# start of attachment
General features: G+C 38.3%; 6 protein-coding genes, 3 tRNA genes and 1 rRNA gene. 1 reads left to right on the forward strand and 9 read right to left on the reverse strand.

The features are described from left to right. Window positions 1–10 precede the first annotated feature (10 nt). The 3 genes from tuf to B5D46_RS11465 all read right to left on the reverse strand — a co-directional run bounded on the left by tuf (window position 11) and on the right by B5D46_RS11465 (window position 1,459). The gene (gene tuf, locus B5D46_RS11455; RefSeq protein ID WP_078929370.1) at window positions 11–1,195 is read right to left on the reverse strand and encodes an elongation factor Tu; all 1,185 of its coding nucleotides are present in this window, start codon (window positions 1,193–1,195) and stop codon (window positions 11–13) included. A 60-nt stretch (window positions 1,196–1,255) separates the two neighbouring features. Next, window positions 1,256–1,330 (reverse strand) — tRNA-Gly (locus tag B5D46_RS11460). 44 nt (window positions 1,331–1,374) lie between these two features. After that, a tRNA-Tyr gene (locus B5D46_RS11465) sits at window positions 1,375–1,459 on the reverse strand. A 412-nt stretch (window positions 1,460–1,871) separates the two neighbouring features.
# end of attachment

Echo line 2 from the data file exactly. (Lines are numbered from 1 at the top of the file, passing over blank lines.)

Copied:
The features are described from left to right. Window positions 1–10 precede the first annotated feature (10 nt). The 3 genes from tuf to B5D46_RS11465 all read right to left on the reverse strand — a co-directional run bounded on the left by tuf (window position 11) and on the right by B5D46_RS11465 (window position 1,459). The gene (gene tuf, locus B5D46_RS11455; RefSeq protein ID WP_078929370.1) at window positions 11–1,195 is read right to left on the reverse strand and encodes an elongation factor Tu; all 1,185 of its coding nucleotides are present in this window, start codon (window positions 1,193–1,195) and stop codon (window positions 11–13) included. A 60-nt stretch (window positions 1,196–1,255) separates the two neighbouring features. Next, window positions 1,256–1,330 (reverse strand) — tRNA-Gly (locus tag B5D46_RS11460). 44 nt (window positions 1,331–1,374) lie between these two features. After that, a tRNA-Tyr gene (locus B5D46_RS11465) sits at window positions 1,375–1,459 on the reverse strand. A 412-nt stretch (window positions 1,460–1,871) separates the two neighbouring features.